In the last 12 years, marketing has been reinvented. No segment has benefitted more from this transformation than startups who have both created the new marketing and leveraged its skills to transform industries. These new marketers creating this wave have been so effective they can delay or even obviate the need for outside sales teams.
Historically marketing has been pseudoscience - an undisciplined hand-wavy concoction of story telling and a “throw stuff on the wall and see what sticks” mentality protected by unmeasurable results and three martini lunches.
Unlike cash-rich enterprises which bankroll unquantifiable marketing bets, miserly startups can’t afford to gamble. For startups, unit economics are king. A dollar invested must return more than a dollar, much much more. If not, the business simply won’t survive. And this discipline must be applied across the company: engineering, product, sales and marketing.
Startups' relentless focus on unit economics compels their marketing departments to invent and discover. Scarcity is the mother of invention. As a result, startups have created every major inflection point in marketing progress in the last decade.
In the early 2000s, Google’s AdWords punctuated the wave of real-time quantification of internet ad performance. A few years later, AdSense and others brought performance marketing to the internet broadly. Next, social media marketing blossomed on Facebook and Twitter. Meanwhile, mobile apps created a fundamentally new customer acquisition channel. And of course, email marketing was reborn with Groupon and Fab.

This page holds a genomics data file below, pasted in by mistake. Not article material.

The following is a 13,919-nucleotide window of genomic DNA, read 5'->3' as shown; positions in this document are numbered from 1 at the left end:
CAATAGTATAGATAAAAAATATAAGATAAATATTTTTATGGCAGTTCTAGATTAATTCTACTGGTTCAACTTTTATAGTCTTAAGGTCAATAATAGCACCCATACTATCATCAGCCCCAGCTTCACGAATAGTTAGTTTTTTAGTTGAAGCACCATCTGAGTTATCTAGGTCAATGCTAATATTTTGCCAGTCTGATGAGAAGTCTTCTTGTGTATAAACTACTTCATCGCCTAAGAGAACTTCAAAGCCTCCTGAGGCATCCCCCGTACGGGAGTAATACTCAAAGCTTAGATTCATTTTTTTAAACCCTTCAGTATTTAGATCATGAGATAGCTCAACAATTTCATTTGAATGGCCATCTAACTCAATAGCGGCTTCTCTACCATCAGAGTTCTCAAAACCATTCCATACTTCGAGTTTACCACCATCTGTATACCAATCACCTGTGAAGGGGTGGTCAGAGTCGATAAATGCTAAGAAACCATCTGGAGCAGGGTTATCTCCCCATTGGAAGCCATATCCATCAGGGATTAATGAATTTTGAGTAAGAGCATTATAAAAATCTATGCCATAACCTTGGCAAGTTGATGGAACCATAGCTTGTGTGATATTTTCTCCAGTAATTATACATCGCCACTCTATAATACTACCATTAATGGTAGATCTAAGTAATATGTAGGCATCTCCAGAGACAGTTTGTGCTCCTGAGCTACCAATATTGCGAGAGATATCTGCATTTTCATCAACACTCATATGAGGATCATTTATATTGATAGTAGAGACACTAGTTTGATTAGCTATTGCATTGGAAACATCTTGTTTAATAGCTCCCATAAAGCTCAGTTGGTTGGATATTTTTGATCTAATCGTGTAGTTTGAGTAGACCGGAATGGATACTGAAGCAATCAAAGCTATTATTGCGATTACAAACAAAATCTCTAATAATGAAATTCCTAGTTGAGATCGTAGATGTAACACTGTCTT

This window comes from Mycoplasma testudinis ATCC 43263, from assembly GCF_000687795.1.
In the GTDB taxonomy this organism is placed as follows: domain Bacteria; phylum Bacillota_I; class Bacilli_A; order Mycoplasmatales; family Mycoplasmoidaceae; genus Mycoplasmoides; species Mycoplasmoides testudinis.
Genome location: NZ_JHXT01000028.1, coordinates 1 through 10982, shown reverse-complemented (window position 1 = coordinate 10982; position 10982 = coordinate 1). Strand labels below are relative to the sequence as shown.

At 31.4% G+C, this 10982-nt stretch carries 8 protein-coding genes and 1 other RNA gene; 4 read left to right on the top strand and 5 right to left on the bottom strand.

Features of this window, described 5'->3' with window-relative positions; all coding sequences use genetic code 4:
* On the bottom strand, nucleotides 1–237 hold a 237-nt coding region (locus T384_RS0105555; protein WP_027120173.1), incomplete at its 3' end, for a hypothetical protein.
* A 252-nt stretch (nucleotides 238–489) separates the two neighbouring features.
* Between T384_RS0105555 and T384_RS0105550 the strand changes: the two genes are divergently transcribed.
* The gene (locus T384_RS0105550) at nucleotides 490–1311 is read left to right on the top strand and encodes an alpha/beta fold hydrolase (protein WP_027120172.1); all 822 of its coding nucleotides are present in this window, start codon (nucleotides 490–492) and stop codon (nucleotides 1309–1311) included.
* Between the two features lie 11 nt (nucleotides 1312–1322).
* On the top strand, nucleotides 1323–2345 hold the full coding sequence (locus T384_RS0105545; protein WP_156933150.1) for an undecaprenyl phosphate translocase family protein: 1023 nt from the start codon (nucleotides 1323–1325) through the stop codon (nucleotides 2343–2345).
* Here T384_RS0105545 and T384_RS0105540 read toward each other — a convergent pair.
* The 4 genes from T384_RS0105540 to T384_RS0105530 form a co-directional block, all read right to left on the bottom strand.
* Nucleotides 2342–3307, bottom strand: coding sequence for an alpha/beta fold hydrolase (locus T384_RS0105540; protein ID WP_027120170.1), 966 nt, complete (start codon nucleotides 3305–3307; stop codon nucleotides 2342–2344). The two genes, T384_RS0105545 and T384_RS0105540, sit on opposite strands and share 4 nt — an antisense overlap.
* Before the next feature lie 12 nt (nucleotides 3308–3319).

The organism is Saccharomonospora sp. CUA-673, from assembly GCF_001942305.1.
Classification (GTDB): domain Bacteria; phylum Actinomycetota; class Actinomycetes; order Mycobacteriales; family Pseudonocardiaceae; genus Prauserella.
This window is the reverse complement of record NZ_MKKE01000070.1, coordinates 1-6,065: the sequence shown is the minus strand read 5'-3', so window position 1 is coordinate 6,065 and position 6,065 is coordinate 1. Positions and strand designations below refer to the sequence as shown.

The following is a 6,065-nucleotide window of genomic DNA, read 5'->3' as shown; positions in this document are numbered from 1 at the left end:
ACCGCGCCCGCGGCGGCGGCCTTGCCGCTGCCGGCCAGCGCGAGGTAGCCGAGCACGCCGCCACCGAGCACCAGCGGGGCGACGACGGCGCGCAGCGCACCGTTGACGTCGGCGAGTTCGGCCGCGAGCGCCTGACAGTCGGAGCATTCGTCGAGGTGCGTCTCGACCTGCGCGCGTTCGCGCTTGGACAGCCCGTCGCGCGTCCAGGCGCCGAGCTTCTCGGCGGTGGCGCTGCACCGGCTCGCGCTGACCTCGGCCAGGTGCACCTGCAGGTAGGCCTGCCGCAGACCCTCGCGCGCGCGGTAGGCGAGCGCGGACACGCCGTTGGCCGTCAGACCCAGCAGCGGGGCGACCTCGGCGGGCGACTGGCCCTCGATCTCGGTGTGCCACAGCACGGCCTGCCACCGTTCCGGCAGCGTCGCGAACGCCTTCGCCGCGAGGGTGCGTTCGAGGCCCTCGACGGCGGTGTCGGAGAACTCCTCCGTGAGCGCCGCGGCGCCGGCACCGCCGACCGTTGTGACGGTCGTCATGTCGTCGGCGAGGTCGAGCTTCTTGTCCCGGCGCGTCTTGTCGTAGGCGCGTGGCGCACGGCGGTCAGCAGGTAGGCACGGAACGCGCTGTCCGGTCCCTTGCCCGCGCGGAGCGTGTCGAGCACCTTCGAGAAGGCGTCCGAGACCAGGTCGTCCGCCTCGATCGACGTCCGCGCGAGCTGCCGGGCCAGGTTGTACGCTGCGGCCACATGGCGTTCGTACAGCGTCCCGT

With search, web, mobile and social distribution channels built, other startups like Amazon, Zynga and ngMoco were the first to test them, understand them, benchmark them and ultimately exploit them.
In addition to advances in advertising performance, these new marketers began influencing product to drive distribution. Rather than intuition, rigorous multivariate testing drives product decisions, yielding small daily optimizations which compound into huge growth. Dropbox mastered the referral campaign for its consumer storage product. Zynga and Branchout built proficiencies in viral triggers. And LogMeIn perfected the freemium model.
The new marketers are a different breed - tenacious, nimble and deft with numbers. They often have backgrounds in finance or consulting and act more like traders than relationship managers, buying media on the fly based on algorithms and using experimental data to inform product decisions.
New marketers have revolutionized the go-to-market strategies for startups by acquiring customers scalably and cost-effectively through ROI positive advertising and calculated product improvements. And in today’s entrepreneurial environment, these new marketers represent powerful competitive advantages.
07 January 2013